I recently got very frustrated while drawing. The drawing is based on a mental image with the intention to turn it into a fully finished piece. So I’ve already set the expectations quite high, but during the drawing process I felt like I couldn’t meet these expectations. This led to an endless cycle of making changes, being frustrated with these changes and making even more changes. In hindsight it is obvious that I was being too harsh with myself.
I was attempting a drawing containing subjects I have never really drawn before. So why did I expect to get a perfect result on my first try? Of course every drawing has parts that I haven’t really drawn before, but there is a difference in things that are new but similar or completely new. I guess after drawing for years everything gets kinda similar, since the basic shapes are all the same, but I am not there yet.
Being kinder to myself and accepting failure as part of the learning process helps growing as an artist (or practitioner of any kind). Beating yourself up only introduces even more pain. I realize that writing this is easy, but actually acting upon the advice is something completely different. I accept that frustrations will arise in the future. But instead of falling into a downward spiral, I can use the frustration as a guide. It means something is not working as expected and that there is potential for growth.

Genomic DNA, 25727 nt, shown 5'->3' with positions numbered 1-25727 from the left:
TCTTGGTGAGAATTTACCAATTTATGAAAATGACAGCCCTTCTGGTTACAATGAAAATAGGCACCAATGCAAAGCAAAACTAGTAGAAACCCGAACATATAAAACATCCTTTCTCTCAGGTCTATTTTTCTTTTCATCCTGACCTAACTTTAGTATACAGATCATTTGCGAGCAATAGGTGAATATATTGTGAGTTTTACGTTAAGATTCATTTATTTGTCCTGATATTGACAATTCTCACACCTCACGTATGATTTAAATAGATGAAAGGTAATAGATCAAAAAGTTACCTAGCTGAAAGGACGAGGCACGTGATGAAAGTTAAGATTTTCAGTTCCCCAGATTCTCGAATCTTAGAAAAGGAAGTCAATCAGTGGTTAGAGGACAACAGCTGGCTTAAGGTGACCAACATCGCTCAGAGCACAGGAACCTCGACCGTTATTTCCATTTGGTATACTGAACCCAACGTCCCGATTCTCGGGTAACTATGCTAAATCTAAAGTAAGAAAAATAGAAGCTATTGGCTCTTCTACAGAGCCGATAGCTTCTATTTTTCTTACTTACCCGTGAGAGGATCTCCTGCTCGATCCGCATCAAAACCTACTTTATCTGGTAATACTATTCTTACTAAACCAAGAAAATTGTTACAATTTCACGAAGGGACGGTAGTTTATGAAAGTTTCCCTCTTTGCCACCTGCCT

Understand what is not working and from there try to see how you can solve this problem. In my case the main frustration arose from trying to draw a black panther. I was able to get the basic outline and a simple head through reference, but I just could not make it look lively. I realized that I didn’t really understand the anatomy of the animal and therefore couldn’t turn my shapes into believable forms. I am now stepping back from this drawing and first try to get a better grasp of cat anatomy through deliberate practice. With deliberate practice I simply mean drawing with the intention of learning, rather than focusing on the final product. This means finding good references, do some tutorials and most importantly draw many sketches.
To end this post I want to share a drawing, where I remember the process being similarly painful. It took many hours to finish, even though the idea was clear from the beginning and the overall style is rather simple. In this instance I powered through the process, but got kinda burnt out and didn’t draw for a few weeks afterwards. Nevertheless I am quite happy with the end result.